any ear in Marion.  He got his living cultivating a small and not very
fertile farm.

One day he disappeared and a prolonged search by his neighbors failed to
turn him up or throw any light upon his whereabouts or whyabouts.
Nothing indicated preparation to leave: all was as he might have left it
to go to the spring for a bucket of water.  For a few weeks little else
was talked of in that region; then “old man Eckert” became a village tale
for the ear of the stranger.  I do not know what was done regarding his
property—the correct legal thing, doubtless.  The house was standing,
still vacant and conspicuously unfit, when I last heard of it, some
twenty years afterward.

Of course it came to be considered “haunted,” and the customary tales
were told of moving lights, dolorous sounds and startling apparitions.
At one time, about five years after the disappearance, these stories of
the supernatural became so rife, or through some attesting circumstances
seemed so important, that some of Marion’s most serious citizens deemed
it well to investigate, and to that end arranged for a night session on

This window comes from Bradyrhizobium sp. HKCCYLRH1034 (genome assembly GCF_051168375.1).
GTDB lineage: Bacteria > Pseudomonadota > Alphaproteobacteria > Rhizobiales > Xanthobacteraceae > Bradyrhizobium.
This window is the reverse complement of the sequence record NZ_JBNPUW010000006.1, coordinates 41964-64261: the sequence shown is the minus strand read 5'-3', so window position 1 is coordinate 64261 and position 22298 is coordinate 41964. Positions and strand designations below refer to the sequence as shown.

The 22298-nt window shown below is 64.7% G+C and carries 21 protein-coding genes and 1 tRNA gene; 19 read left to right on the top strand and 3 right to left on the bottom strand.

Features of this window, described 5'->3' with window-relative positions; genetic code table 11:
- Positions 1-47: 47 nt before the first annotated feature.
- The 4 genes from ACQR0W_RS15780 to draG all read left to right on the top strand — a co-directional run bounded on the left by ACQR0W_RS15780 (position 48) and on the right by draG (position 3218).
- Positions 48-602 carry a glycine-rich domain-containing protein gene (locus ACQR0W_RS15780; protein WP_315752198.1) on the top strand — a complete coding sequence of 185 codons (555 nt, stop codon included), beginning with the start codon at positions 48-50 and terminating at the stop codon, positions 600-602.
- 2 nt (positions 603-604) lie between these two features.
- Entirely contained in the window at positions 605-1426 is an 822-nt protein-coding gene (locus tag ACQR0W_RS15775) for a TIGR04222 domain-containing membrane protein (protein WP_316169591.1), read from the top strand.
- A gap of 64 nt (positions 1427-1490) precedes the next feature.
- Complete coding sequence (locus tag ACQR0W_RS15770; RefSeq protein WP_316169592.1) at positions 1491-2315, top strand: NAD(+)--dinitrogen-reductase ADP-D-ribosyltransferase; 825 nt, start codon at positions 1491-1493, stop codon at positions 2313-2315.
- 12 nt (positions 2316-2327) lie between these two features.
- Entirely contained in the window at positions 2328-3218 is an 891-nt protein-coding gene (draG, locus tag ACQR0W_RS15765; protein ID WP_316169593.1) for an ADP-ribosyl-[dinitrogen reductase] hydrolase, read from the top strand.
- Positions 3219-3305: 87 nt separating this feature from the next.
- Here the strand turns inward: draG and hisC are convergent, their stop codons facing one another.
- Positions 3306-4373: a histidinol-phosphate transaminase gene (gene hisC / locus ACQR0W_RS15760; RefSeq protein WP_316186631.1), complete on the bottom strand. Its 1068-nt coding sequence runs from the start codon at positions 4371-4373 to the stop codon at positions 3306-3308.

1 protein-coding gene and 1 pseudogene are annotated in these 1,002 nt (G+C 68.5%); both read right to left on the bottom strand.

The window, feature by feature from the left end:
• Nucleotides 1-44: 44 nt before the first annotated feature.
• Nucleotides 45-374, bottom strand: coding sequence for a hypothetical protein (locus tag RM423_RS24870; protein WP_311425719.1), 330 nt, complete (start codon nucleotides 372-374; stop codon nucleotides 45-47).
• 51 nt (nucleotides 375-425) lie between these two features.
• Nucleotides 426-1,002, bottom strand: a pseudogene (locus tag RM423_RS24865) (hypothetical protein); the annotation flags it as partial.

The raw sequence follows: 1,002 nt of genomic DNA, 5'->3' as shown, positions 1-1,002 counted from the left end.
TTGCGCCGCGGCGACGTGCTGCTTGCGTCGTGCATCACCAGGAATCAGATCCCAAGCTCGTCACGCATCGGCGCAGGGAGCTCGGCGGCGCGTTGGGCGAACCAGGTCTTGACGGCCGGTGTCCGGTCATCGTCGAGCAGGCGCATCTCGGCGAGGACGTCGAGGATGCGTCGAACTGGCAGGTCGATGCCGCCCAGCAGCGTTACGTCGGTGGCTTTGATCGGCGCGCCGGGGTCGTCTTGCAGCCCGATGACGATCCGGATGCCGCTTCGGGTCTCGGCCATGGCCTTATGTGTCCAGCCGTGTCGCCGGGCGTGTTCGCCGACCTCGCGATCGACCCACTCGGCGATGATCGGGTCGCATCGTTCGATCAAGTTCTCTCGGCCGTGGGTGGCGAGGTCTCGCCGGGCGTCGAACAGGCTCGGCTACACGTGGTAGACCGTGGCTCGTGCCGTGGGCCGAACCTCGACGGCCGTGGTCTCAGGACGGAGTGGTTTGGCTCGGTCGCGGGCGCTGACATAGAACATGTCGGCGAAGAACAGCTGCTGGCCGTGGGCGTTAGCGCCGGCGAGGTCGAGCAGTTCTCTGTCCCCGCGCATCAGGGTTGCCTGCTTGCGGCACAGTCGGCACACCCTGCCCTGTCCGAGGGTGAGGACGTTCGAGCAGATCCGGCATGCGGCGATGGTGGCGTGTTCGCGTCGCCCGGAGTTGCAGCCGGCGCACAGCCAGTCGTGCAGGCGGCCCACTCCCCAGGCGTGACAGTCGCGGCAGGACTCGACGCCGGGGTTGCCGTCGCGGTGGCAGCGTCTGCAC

the premises.  The parties to this undertaking were John Holcomb, an
apothecary; Wilson Merle, a lawyer, and Andrus C. Palmer, the teacher of
the public school, all men of consequence and repute.  They were to meet
at Holcomb’s house at eight o’clock in the evening of the appointed day
and go together to the scene of their vigil, where certain arrangements
for their comfort, a provision of fuel and the like, for the season was
winter, had been already made.

Palmer did not keep the engagement, and after waiting a half-hour for him
the others went to the Eckert house without him.  They established
themselves in the principal room, before a glowing fire, and without
other light than it gave, awaited events.  It had been agreed to speak as
little as possible: they did not even renew the exchange of views